Wednesday, May 28, 2014

Massive Film and TV Tax Incentive goes to California House then Governor

State Assembly Passes New California Film & TV Tax Credit Bill On 62-0 Vote

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california-tax-credits3__120901092343__120929195413__131031165021__131112185634__140109040050__140219155328__140424175515__140501004243__140513170807It’s not yet the law of the state, but efforts to expand California’s $100 million Film and TV Tax Credit program  took a legislative leap forward today. In the midst of a bill-passing frenzy, the state Assembly voted overwhelmingly for legislation that hopes to halt production flooding out of the home of Hollywood. Introduced in late February, the multi-sponsored Film and Television Job Creation and Retention Act drew 62 yes votes from Assembly members with zero opposed.
Related: Where Hollywood’s Union Jobs Are Going: Call These States The Runaway 3
“As lawmaker who cares about a healthy middle class, do we do something or Screen Shot 2014-05-28 at 1.34.27 PM copydo nothing?” co-author Assembly Mike Gatto asked his colleagues about the decline in production jobs in the state as he presented the bill on the Legislature floor. He called the bill “larger, smarter and more sensible” than the current one. “Those jobs are not coming back unless we take off the gloves and fight for this industry,” Assemblyman Tim Donnelly said of the losses California has suffered in the past decade. The Republican governor hopeful had a bill expanding the current program himself before the Assembly earlier in the year. After a series of supporting speeches, Gatto along with his co-author, Assemblyman Raul Bocanegra (D-Pacoima), urged the rest of the Assembly to vote for their bill. Bocanegra noted that a dollar figure was not yet included with the Act because “we’ve been working for months to get the policy right first.”
Related: California Gov. Jerry Brown Still Mum On Film & TV Tax Credit Support

While that dollar figure is not expected to be added to the Act until the state budget is set in late June, industry sources have been saying for months that they hope to see the program increased to between $300 million and $400 million – which would put California close to New York’s $420 million incentives, the highest in the nation. In fact, some insiders have told me that they would consider rejecting the expansion if it were anything less that $300 million, which is what they believe the state needs to be truly competitive after years of the production battle to other territories.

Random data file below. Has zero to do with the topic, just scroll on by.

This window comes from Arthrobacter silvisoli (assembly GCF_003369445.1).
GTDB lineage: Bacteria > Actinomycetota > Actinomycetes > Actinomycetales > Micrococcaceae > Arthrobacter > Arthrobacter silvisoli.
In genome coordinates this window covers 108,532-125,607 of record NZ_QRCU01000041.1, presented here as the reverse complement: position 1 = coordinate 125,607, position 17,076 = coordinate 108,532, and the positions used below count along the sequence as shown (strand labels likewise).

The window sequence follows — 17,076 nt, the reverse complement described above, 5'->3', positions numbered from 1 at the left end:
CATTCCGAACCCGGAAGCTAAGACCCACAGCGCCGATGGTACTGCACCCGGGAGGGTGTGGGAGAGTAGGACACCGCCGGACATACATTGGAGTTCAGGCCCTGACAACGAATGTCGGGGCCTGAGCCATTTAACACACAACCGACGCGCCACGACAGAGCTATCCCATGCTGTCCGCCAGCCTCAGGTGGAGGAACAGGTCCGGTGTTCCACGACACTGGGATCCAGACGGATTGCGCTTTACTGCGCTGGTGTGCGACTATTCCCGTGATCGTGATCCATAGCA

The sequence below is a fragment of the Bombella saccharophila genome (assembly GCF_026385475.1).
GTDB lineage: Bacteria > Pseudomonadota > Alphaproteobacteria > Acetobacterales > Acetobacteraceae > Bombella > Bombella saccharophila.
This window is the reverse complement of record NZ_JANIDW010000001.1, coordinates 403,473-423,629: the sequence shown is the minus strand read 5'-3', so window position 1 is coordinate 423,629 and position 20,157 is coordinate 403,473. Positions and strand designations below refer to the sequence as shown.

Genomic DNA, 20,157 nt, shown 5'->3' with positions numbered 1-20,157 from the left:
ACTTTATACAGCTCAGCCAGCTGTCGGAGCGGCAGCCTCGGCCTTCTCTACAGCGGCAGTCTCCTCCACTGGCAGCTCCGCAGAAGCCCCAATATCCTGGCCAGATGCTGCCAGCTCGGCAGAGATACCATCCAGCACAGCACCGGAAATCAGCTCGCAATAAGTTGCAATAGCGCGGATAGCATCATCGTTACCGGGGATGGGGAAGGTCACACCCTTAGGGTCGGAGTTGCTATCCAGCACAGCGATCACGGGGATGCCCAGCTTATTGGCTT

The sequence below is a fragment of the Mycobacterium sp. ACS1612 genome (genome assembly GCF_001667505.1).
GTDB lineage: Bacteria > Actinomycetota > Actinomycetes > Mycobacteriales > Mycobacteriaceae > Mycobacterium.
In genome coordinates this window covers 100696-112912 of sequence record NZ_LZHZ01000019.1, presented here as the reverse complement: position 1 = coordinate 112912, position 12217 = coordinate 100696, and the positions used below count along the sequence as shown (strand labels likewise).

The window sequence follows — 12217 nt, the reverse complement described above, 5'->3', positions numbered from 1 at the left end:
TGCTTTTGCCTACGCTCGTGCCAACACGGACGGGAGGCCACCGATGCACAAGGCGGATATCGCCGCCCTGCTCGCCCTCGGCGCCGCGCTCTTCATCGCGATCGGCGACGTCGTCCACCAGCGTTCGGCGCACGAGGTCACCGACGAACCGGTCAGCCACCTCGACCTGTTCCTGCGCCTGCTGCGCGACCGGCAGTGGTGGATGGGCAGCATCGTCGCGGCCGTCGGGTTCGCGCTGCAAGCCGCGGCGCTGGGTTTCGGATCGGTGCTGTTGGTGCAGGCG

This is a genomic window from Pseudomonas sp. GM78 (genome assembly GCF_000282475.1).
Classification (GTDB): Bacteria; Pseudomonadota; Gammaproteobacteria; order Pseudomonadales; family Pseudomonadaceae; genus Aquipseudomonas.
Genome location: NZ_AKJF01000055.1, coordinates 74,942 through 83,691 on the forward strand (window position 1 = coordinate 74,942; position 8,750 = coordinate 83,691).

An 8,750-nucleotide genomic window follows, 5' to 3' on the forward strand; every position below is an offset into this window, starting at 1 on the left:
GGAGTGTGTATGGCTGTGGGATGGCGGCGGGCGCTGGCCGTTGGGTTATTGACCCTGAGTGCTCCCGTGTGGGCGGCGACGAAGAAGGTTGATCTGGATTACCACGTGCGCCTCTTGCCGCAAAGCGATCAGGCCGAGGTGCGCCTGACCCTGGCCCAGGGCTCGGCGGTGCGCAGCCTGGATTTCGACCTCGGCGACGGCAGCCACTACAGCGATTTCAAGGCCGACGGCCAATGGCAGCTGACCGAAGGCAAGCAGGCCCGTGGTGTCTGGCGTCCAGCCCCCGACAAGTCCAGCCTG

Related: California Mayors Back Expansion Of State’s Film & TV Tax Credit Program
imgresWith an aim to keep the program going to at least 2022, the legislation proposes, among other measures, allowing movies with budgets over $75 million and network pilots to now be eligible for tax incentives in the Golden State. In an attempt to make bring Northern California politicians onboard with the new bill, it also includes proposes an additional 5% credit to productions that shoot outside Southern California. Currently the program is extend every two years since first being introduced back in 2009 to counter lucrative incentives from states like New York, Georgia and Louisiana as well as Canadian provinces and countries like the UK. The new legislation is a major shift from the current program, which doesn’t allow tent pole projects for instance to partake of state tax credits. Presently, successful projects are determined by lottery, as they will be again on June 2 the next deadline for applications for the tax credit. That doesn’t look to change under the new legislation.
Related: New Film & TV Tax Credit Bill Unanimously Passes First Hurdle
Known as AB 1839, the new bill was co-authored by Bocanergra and Gatto and had the bipartisan support of over 70 co-sponsors. After hearings earlier this year and support from studios, unions, local film commissions and more, the bill was unanimously passed by the Assembly’s Arts, Entertainment, Sports, Tourism, And Internet Media committee on March 25 and the Revenue and Taxation Committee, which Bocanegra chairs, on May 13. The Appropriations Committee, which Gatto chairs, passed the bill, on May 23. Gatto presented the bill on the Assembly floor today.
Analyst Throws Cold Water On California Film & TV Tax Credit Expansion
Official Dodges Governor’s Stance On Film & TV Tax Credit
Today’s vote now moves on to the state Senate where it will face a new round of hearings before a vote in that legislature later this summer. If the effort to expand California’s Film and TV tax incentives passes the Senate before August 31, the deadline for all legislation this session.The final bill will come back to the Assembly later in the summer and then it will go to Gov. Jerry Brown for him to sign. While Brown signed the last extension of the program back in 2012, the running for reelection Governor has not indicated either way if he supports an increase in the tax credit.

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